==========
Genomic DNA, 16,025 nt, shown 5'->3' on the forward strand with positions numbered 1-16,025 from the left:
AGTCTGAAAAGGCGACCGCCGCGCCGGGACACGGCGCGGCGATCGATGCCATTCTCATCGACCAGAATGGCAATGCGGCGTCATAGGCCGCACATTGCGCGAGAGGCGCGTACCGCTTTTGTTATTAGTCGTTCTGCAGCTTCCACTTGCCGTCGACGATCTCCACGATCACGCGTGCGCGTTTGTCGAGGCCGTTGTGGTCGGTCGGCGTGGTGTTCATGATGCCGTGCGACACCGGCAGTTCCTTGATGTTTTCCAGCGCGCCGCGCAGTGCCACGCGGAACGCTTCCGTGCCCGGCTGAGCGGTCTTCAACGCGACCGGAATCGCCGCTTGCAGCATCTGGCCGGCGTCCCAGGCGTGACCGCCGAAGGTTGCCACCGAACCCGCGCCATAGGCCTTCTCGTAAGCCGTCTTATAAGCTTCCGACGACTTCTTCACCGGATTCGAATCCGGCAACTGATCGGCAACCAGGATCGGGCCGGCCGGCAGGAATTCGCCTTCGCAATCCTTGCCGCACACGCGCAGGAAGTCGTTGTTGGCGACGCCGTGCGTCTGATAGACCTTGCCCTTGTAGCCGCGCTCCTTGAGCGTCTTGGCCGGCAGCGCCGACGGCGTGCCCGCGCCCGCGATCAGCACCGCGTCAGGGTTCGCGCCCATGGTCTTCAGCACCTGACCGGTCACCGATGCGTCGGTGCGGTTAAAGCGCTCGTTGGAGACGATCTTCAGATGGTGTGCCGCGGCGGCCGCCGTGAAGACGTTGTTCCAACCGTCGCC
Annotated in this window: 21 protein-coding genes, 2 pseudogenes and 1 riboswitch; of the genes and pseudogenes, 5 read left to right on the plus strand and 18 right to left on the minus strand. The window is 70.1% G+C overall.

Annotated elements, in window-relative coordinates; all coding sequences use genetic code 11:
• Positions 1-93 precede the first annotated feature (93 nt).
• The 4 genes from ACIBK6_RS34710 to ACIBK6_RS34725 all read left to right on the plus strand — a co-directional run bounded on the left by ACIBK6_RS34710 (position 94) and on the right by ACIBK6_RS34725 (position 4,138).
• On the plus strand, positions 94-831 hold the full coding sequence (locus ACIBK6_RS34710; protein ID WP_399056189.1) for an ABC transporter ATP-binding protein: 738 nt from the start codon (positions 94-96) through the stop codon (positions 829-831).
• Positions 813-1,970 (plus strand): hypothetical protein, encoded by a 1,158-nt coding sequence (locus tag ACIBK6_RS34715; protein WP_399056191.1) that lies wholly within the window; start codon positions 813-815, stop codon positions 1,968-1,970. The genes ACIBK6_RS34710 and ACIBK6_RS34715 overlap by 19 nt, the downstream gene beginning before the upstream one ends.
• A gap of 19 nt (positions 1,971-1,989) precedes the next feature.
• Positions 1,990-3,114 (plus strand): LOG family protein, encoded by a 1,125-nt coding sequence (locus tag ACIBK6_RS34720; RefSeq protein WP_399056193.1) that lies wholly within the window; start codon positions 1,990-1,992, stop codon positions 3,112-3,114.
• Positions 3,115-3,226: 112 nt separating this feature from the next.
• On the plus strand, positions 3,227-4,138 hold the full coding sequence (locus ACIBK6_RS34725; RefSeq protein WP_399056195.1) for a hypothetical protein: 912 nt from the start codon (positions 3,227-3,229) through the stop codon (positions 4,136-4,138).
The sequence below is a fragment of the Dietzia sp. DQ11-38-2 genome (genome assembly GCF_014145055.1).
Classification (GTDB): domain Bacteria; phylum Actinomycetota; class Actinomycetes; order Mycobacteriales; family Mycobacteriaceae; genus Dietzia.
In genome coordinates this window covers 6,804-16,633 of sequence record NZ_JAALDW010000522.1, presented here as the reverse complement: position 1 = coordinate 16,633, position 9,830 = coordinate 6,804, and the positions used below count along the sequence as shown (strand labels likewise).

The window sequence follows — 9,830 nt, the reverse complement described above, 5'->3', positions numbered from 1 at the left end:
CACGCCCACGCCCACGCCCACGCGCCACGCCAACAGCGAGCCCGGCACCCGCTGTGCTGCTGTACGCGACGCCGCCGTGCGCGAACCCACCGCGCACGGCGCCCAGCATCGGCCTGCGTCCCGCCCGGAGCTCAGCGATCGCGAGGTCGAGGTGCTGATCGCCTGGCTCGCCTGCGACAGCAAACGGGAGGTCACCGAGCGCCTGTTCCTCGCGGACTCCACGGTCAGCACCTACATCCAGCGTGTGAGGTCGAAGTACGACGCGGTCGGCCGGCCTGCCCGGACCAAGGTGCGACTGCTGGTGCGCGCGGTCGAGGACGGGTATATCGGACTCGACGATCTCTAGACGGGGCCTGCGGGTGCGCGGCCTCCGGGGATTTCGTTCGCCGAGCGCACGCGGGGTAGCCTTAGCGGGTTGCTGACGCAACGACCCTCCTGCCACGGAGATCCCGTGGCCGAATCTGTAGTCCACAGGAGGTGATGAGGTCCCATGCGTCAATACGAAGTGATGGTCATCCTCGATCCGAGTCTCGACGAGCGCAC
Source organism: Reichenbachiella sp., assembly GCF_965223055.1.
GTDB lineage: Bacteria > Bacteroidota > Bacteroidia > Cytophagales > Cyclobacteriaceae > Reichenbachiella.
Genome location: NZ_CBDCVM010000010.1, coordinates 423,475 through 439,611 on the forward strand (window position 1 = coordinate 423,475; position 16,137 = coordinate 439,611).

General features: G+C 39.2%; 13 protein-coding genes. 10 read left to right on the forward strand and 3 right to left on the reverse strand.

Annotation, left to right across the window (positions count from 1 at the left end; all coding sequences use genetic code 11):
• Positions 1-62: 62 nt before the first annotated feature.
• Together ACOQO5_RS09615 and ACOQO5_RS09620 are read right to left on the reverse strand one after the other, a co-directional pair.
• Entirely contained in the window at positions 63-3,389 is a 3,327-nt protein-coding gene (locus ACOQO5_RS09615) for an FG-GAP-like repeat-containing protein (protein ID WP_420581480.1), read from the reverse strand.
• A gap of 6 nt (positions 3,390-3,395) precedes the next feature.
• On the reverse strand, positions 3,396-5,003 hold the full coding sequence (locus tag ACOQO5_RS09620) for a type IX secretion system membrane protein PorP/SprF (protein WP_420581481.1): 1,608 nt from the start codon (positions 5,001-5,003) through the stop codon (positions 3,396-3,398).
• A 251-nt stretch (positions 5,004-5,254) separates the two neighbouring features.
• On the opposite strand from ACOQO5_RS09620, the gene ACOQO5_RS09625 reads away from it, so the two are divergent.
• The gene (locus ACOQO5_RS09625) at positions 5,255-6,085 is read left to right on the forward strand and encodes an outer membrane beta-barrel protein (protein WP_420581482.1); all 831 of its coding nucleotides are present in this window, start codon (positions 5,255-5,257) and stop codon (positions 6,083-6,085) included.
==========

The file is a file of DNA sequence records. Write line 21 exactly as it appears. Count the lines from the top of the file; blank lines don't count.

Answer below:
General features: G+C 39.2%; 13 protein-coding genes. 10 read left to right on the forward strand and 3 right to left on the reverse strand.